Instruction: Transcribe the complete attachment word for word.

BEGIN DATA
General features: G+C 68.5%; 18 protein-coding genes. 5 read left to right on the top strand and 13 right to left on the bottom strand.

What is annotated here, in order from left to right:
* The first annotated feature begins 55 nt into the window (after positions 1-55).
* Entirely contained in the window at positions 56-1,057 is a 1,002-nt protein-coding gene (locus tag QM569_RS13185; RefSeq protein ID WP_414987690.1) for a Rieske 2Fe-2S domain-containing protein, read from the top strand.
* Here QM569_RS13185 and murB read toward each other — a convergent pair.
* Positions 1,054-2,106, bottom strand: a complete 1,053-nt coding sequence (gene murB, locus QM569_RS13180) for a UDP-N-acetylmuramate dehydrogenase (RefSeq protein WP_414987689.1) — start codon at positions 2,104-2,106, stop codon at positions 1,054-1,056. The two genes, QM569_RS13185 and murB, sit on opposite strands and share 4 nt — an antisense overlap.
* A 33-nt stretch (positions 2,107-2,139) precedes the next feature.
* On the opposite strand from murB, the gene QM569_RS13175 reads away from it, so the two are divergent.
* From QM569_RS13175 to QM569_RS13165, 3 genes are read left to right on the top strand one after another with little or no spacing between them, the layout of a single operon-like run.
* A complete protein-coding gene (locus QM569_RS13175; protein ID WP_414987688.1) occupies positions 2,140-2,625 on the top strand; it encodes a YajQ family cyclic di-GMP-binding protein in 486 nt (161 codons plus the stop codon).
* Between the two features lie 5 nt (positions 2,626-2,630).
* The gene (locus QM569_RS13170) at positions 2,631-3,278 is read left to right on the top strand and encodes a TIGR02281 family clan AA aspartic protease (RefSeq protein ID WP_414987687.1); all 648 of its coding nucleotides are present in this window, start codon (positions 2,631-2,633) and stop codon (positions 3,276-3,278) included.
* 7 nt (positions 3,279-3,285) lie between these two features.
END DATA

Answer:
General features: G+C 68.5%; 18 protein-coding genes. 5 read left to right on the top strand and 13 right to left on the bottom strand.

What is annotated here, in order from left to right:
* The first annotated feature begins 55 nt into the window (after positions 1-55).
* Entirely contained in the window at positions 56-1,057 is a 1,002-nt protein-coding gene (locus tag QM569_RS13185; RefSeq protein ID WP_414987690.1) for a Rieske 2Fe-2S domain-containing protein, read from the top strand.
* Here QM569_RS13185 and murB read toward each other — a convergent pair.
* Positions 1,054-2,106, bottom strand: a complete 1,053-nt coding sequence (gene murB, locus QM569_RS13180) for a UDP-N-acetylmuramate dehydrogenase (RefSeq protein WP_414987689.1) — start codon at positions 2,104-2,106, stop codon at positions 1,054-1,056. The two genes, QM569_RS13185 and murB, sit on opposite strands and share 4 nt — an antisense overlap.
* A 33-nt stretch (positions 2,107-2,139) precedes the next feature.
* On the opposite strand from murB, the gene QM569_RS13175 reads away from it, so the two are divergent.
* From QM569_RS13175 to QM569_RS13165, 3 genes are read left to right on the top strand one after another with little or no spacing between them, the layout of a single operon-like run.
* A complete protein-coding gene (locus QM569_RS13175; protein ID WP_414987688.1) occupies positions 2,140-2,625 on the top strand; it encodes a YajQ family cyclic di-GMP-binding protein in 486 nt (161 codons plus the stop codon).
* Between the two features lie 5 nt (positions 2,626-2,630).
* The gene (locus QM569_RS13170) at positions 2,631-3,278 is read left to right on the top strand and encodes a TIGR02281 family clan AA aspartic protease (RefSeq protein ID WP_414987687.1); all 648 of its coding nucleotides are present in this window, start codon (positions 2,631-2,633) and stop codon (positions 3,276-3,278) included.
* 7 nt (positions 3,279-3,285) lie between these two features.